Rubber stamp MPs.

There is a general feeling among the electorate that there is little party democracy at present and some party candidates were thrust upon them by the party or its leaders. This might lead to voters electing feel an IC who is really local, is their choice and not the parties’.

There is also a school of thought which believes that the present parliamentary system is actually party-cracy, not democracy. The MPs cannot vote as per their own thinking or directives of the constituents. They have to dance to the tune of the party leaders in order to obtain party ticket in the next election. … MPs are really rubber stamps for the party leaders.

ICs give the people the possibility of participating in the governance of the country without being restricted by the limited imaginations of others, and on the basis of one’s own moral choices, which could be offered to the electorate. Some of our concerns are more local, and people would rather have a representative whose commitment is to those concerns rather than to a national party (for which read “leader”).

ICs and people's representation.

ICs makes it possible to bring out issues and policies affecting your people without having to have a whole party thinking on the same lines. It is good to note that majority of parties in Kenya are not about principles or policies but about personal advantage — of national leaders, and of those of the people.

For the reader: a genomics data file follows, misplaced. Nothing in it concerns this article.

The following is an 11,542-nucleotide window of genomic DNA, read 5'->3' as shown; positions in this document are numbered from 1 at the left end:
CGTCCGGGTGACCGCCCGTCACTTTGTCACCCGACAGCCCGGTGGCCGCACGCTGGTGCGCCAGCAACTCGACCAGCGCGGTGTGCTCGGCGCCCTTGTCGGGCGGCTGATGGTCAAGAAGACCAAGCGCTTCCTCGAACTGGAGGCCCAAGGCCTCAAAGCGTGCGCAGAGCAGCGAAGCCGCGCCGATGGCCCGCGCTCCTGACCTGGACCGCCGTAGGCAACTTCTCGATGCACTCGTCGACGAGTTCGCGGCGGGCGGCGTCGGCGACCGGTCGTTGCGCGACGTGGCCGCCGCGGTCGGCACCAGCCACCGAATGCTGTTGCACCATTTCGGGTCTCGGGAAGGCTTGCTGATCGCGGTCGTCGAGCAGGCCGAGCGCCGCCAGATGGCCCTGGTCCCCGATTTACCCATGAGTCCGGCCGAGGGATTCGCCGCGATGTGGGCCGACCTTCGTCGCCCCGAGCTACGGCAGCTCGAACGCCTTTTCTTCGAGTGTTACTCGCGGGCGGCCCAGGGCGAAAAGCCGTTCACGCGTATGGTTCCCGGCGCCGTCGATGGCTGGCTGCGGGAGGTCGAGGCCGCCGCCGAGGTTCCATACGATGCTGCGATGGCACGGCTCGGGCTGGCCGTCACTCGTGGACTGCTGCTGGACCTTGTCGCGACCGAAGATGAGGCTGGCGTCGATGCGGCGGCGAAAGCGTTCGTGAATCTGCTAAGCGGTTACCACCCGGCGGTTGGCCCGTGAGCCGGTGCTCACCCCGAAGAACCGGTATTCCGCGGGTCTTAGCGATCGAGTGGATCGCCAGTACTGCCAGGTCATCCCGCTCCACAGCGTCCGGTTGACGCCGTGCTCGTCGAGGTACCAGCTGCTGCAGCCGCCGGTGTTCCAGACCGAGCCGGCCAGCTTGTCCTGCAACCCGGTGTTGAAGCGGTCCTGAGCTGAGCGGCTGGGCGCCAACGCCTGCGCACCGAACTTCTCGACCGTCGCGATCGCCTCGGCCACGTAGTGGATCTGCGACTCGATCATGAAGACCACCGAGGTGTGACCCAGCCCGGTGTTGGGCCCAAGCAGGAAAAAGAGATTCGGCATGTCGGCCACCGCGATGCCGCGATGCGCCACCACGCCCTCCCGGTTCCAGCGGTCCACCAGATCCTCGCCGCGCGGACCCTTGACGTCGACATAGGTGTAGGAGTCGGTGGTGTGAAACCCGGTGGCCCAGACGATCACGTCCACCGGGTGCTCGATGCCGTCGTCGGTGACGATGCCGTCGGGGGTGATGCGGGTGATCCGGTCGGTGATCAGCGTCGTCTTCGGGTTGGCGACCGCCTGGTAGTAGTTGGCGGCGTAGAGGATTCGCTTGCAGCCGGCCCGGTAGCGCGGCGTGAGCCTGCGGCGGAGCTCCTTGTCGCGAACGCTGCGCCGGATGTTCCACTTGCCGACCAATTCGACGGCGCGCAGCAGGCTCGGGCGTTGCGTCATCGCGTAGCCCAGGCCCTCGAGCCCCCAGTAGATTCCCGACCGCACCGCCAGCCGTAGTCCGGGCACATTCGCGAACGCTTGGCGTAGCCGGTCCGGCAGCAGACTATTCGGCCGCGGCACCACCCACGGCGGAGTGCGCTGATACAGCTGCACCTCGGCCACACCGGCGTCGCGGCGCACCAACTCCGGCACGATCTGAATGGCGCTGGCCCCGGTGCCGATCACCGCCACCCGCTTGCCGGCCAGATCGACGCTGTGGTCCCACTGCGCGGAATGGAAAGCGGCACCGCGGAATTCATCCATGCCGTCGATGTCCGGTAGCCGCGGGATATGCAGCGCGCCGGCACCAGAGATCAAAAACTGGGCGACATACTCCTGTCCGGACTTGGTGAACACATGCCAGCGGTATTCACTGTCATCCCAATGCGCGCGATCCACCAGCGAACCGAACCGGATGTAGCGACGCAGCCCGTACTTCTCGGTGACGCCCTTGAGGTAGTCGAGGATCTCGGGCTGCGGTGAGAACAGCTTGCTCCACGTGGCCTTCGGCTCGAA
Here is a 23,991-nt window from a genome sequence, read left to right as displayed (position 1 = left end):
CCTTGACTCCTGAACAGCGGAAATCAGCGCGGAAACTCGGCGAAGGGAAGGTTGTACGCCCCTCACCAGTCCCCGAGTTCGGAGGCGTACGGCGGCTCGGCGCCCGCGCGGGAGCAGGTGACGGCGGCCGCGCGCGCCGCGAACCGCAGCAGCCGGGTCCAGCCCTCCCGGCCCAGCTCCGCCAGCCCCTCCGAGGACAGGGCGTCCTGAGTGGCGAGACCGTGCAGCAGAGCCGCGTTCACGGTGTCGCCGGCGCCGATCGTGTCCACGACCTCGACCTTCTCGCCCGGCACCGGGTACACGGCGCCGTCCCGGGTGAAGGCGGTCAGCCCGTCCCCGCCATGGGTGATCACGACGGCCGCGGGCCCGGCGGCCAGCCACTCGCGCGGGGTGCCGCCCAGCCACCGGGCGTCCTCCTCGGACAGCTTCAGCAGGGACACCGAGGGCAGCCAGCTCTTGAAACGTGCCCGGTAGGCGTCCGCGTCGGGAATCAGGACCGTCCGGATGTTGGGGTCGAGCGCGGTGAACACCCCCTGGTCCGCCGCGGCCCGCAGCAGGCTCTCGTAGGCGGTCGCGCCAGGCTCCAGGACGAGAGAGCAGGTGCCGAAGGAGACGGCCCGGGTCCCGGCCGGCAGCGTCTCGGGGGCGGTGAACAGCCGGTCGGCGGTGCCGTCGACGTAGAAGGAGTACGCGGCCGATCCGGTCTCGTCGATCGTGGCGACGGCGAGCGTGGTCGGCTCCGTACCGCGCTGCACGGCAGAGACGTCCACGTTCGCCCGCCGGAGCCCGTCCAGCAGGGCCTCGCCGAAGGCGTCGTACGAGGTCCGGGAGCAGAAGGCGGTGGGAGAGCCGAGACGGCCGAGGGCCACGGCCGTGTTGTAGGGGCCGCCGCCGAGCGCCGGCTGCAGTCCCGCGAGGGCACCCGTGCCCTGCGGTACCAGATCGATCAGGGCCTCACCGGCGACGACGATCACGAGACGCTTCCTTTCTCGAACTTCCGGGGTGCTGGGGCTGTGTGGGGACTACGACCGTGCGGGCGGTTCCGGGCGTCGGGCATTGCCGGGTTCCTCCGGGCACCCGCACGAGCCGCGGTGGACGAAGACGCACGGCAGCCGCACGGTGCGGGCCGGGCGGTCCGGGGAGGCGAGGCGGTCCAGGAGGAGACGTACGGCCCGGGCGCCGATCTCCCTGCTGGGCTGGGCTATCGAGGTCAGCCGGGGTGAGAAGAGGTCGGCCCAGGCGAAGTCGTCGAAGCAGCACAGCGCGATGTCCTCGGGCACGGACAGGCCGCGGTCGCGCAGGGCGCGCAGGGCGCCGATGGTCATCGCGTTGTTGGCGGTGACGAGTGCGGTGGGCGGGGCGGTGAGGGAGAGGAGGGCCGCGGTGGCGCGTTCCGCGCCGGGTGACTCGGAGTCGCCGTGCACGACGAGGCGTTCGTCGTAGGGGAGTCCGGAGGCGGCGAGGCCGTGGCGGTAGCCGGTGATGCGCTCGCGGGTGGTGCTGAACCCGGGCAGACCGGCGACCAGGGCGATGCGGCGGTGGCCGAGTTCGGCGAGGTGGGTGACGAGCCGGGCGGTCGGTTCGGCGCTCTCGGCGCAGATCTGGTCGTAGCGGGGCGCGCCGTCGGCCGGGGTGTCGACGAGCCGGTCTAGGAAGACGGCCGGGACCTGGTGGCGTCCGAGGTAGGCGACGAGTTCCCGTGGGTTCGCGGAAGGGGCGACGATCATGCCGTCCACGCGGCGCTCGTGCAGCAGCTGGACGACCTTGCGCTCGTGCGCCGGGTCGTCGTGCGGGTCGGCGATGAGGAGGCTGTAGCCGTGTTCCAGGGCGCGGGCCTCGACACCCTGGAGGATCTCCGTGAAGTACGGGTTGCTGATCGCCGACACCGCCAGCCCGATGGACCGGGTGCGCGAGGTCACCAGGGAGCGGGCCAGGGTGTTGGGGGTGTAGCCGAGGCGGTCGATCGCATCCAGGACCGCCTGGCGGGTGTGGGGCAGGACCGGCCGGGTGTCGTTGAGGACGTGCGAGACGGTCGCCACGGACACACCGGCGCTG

The notion that independents seems must be linked to a desire to a particular person or divide is being spread by leaders who believe that their positions are at stake just to create fear among the electorate by branding ICs as the enemy of the nation.

Surely, Kenya is in serious need of people whose motivation to join politics is not just to attach themselves to ethnic leaders, and to “eat”, but people able and willing to use their own judgment and work for a better Kenya. It is not a secret that most parties are more of an obstacle than a support for people who have much to offer in the public service of being a legislator.

Elections are the only chance for the masses to dictate how and who should govern them. The constitution of Kenya provides for ICs to contest for various post in the elections, and to give options to the Kenyan voter to vote for individuals rather than party sponsored candidates.

ICs good for proper governance.

Genuinely ICs in both the Parliament and county assemblies, will offer a breath of political fresh air in our politics. These individuals will not have to toe party lines and submit to hero worship they will have their eyes on the ball; serving those who elected them. They will therefore have only one loyalty ... directly to the Kenya Citizen individual voter.

IMs can perform more effectively in what the Constitution describes as “exercising oversight” of the executive (Articles 95 and 96), than members who are closely tied to the executive through party membership. This is could be our solution to control corruption without depending upon the government in any way.


The thirst for independents is a protest may be a protest, or start out as one, but at the same time be a sign of hope that people care about their political system and want to be engaged. The party system has now largely abandoned the principles that once defined it and the ruling parties have almost become modified versions of a dominant neo-liberal economic ideology. Breaks in the dominant order are necessary for the reintroduction of genuine choice.